Mr. Palihapitiya said the lament of many employees had become this: "I can't pay for my house on 'mission and values.' I actually need current compensation. Silicon Valley is now one of the most expensive places to live." So many employees, he explained, have been hopscotching from one company to the next in search of an elusive I.P.O.
"Now you have these attrition rates of like 20-plus percent," he said. "How are you supposed to build an iconic legacy business when your entire employee base walks out the door every five years?"
Mr. Palihapitiya's answer is to eliminate the I.P.O. process and its year and a half of "distractions trying to craft a bogus narrative," as he described it, to entice investors. Instead, through his publicly traded vehicle, a unicorn company — shorthand for a $1 billion-plus private technology company — could reverse merge into it, instantly becoming public.
Unlike an initial public offering, in which employees and early investors all have certain "lockup" dates for when they can sell stock, he can write the rules however the company wants. Certain employees, for instance, could sell early, or the sales could be staggered so there isn't an "overhang" on the stock that would depress the price before a major lockup period expired.
Mr. Palihapitiya also was able to choose most of the company's big investors, who have agreed to their own lockups, making them much more oriented toward the long term. For all this, he takes a tidy fee: 20 percent of the $600 million. But if his company acquires a business five to 20 times its size through a reverse merger, he said, the fee is the same as or smaller than a banker's fee — and it is all in stock, so unlike the banks, Mr. Palihapitiya's interests are aligned with the company's.
But Mr. Palihapitiya's approach is just the tip of the iceberg. The most provocative plan floating around Silicon Valley is Mr. Ries's LTSE. "It's an intellectually thoughtful idea," Mr. Palihapitiya said.
The idea, at its core, is to change the dynamic between the stock exchange and whom it serves, Mr. Ries explained, suggesting that traditional stock exchanges focus more on investors — and all associated trading revenue — than on the companies listed. That, he believes, leads to short-term thinking and trading.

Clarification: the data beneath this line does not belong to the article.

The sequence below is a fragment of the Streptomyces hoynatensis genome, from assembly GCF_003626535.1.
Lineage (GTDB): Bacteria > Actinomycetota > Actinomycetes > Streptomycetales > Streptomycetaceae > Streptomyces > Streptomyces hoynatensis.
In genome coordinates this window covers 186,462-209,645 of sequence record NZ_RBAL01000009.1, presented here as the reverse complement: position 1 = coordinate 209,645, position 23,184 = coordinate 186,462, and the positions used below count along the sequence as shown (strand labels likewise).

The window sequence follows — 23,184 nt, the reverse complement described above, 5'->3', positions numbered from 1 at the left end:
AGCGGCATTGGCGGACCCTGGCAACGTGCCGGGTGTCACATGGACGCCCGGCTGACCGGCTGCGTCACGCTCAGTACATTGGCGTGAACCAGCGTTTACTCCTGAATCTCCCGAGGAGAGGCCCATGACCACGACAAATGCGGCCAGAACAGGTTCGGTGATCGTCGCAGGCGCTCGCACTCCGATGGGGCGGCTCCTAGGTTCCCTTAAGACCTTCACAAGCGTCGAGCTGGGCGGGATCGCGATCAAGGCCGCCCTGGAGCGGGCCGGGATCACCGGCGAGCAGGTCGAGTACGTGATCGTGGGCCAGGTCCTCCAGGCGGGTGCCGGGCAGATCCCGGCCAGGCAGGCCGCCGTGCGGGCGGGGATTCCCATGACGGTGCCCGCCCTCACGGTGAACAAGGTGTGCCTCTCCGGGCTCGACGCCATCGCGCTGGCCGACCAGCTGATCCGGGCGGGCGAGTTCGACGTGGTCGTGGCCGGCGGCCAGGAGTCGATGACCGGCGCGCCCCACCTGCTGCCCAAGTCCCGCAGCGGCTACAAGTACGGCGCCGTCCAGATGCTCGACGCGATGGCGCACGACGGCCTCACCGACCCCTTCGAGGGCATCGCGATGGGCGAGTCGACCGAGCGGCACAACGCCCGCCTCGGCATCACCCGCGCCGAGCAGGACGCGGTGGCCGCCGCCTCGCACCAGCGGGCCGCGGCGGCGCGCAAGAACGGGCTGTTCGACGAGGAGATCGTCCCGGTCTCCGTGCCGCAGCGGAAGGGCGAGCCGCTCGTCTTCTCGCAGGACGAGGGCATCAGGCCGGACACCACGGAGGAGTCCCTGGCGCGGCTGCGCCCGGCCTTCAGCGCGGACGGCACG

Mr. Ries, who wrote a book titled "The Lean Startup," is hoping to create an exchange that is focused on the needs of companies with a long-term vision and investors who are similarly aligned. He believes the problem facing private companies isn't just the I.P.O. process but also "the lived experience of being a public company."
Perhaps the most unusual part of his exchange's approach — which is still working to get approval from the Securities and Exchange Commission — is how much influence and voting power investors would have over companies.
Currently, an investor who owns one share for a month, or even a day, has the same voting power as someone who has owned a share for years. Mr. Ries wants what he calls "tourists" — short-term shareholders — to have less voting power than long-term shareholders, whom he calls "citizens of the republic." Over time, shareholders of companies on the LTSE would gain more votes based on their length of ownership.
Such a system might make dual-class structures, like at Snap (or The New York Times) less attractive to its founders. That would also help end another problem that has emerged: Dual-class companies pay the chief executive, on average, three times as much as companies with a single share class.
Mr. Ries also takes aim at compensation plans. He wants companies that list on his exchange to have stock vesting programs of at least five years and recommends 10 years, even for executives who leave the company.
Now, this may be very hard to put into practice, and it's tough to know whether it would work. "It's very difficult," Mr. Palihapitiya said. "Ours is not as intellectually ambitious." But all of these efforts are meaningful attempts to fix the system. Even if they don't work as advertised, hopefully the establishment will take notes.